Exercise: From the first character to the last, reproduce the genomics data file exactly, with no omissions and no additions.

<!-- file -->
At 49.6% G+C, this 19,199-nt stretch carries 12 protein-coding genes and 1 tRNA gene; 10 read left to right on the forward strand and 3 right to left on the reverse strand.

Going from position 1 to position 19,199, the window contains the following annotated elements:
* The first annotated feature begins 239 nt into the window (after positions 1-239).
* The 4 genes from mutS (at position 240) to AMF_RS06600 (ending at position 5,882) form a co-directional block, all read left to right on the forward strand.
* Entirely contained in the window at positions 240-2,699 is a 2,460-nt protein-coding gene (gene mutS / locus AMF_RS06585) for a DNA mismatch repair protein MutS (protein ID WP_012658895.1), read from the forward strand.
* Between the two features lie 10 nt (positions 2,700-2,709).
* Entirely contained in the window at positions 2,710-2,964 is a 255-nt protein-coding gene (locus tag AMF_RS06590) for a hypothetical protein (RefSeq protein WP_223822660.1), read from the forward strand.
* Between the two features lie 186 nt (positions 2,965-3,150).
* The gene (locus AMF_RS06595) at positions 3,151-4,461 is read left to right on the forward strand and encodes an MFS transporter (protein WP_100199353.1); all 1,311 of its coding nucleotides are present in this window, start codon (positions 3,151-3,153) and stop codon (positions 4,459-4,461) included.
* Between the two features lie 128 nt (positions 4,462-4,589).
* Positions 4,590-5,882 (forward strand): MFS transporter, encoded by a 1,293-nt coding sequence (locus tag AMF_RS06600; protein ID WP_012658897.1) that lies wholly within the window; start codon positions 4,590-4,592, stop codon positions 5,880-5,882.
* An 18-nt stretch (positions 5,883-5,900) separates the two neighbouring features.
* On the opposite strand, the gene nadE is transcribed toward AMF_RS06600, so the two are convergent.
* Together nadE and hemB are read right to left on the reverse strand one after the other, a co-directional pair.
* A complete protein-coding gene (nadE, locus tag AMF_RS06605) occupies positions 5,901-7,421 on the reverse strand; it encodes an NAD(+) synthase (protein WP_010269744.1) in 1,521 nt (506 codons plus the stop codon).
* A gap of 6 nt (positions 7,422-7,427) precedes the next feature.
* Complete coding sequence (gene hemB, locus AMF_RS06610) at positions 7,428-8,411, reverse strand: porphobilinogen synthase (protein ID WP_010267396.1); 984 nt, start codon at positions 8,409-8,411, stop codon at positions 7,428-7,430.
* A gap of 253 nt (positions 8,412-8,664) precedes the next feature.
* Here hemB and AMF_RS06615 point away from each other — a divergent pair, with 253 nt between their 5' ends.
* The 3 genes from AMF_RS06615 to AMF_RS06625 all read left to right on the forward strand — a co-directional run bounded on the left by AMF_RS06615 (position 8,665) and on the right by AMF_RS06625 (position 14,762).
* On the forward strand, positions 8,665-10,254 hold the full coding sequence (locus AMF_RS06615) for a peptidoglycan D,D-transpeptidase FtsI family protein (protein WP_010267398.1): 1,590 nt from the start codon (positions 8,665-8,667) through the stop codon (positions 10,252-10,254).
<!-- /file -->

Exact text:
At 49.6% G+C, this 19,199-nt stretch carries 12 protein-coding genes and 1 tRNA gene; 10 read left to right on the forward strand and 3 right to left on the reverse strand.

Going from position 1 to position 19,199, the window contains the following annotated elements:
* The first annotated feature begins 239 nt into the window (after positions 1-239).
* The 4 genes from mutS (at position 240) to AMF_RS06600 (ending at position 5,882) form a co-directional block, all read left to right on the forward strand.
* Entirely contained in the window at positions 240-2,699 is a 2,460-nt protein-coding gene (gene mutS / locus AMF_RS06585) for a DNA mismatch repair protein MutS (protein ID WP_012658895.1), read from the forward strand.
* Between the two features lie 10 nt (positions 2,700-2,709).
* Entirely contained in the window at positions 2,710-2,964 is a 255-nt protein-coding gene (locus tag AMF_RS06590) for a hypothetical protein (RefSeq protein WP_223822660.1), read from the forward strand.
* Between the two features lie 186 nt (positions 2,965-3,150).
* The gene (locus AMF_RS06595) at positions 3,151-4,461 is read left to right on the forward strand and encodes an MFS transporter (protein WP_100199353.1); all 1,311 of its coding nucleotides are present in this window, start codon (positions 3,151-3,153) and stop codon (positions 4,459-4,461) included.
* Between the two features lie 128 nt (positions 4,462-4,589).
* Positions 4,590-5,882 (forward strand): MFS transporter, encoded by a 1,293-nt coding sequence (locus tag AMF_RS06600; protein ID WP_012658897.1) that lies wholly within the window; start codon positions 4,590-4,592, stop codon positions 5,880-5,882.
* An 18-nt stretch (positions 5,883-5,900) separates the two neighbouring features.
* On the opposite strand, the gene nadE is transcribed toward AMF_RS06600, so the two are convergent.
* Together nadE and hemB are read right to left on the reverse strand one after the other, a co-directional pair.
* A complete protein-coding gene (nadE, locus tag AMF_RS06605) occupies positions 5,901-7,421 on the reverse strand; it encodes an NAD(+) synthase (protein WP_010269744.1) in 1,521 nt (506 codons plus the stop codon).
* A gap of 6 nt (positions 7,422-7,427) precedes the next feature.
* Complete coding sequence (gene hemB, locus AMF_RS06610) at positions 7,428-8,411, reverse strand: porphobilinogen synthase (protein ID WP_010267396.1); 984 nt, start codon at positions 8,409-8,411, stop codon at positions 7,428-7,430.
* A gap of 253 nt (positions 8,412-8,664) precedes the next feature.
* Here hemB and AMF_RS06615 point away from each other — a divergent pair, with 253 nt between their 5' ends.
* The 3 genes from AMF_RS06615 to AMF_RS06625 all read left to right on the forward strand — a co-directional run bounded on the left by AMF_RS06615 (position 8,665) and on the right by AMF_RS06625 (position 14,762).
* On the forward strand, positions 8,665-10,254 hold the full coding sequence (locus AMF_RS06615) for a peptidoglycan D,D-transpeptidase FtsI family protein (protein WP_010267398.1): 1,590 nt from the start codon (positions 8,665-8,667) through the stop codon (positions 10,252-10,254).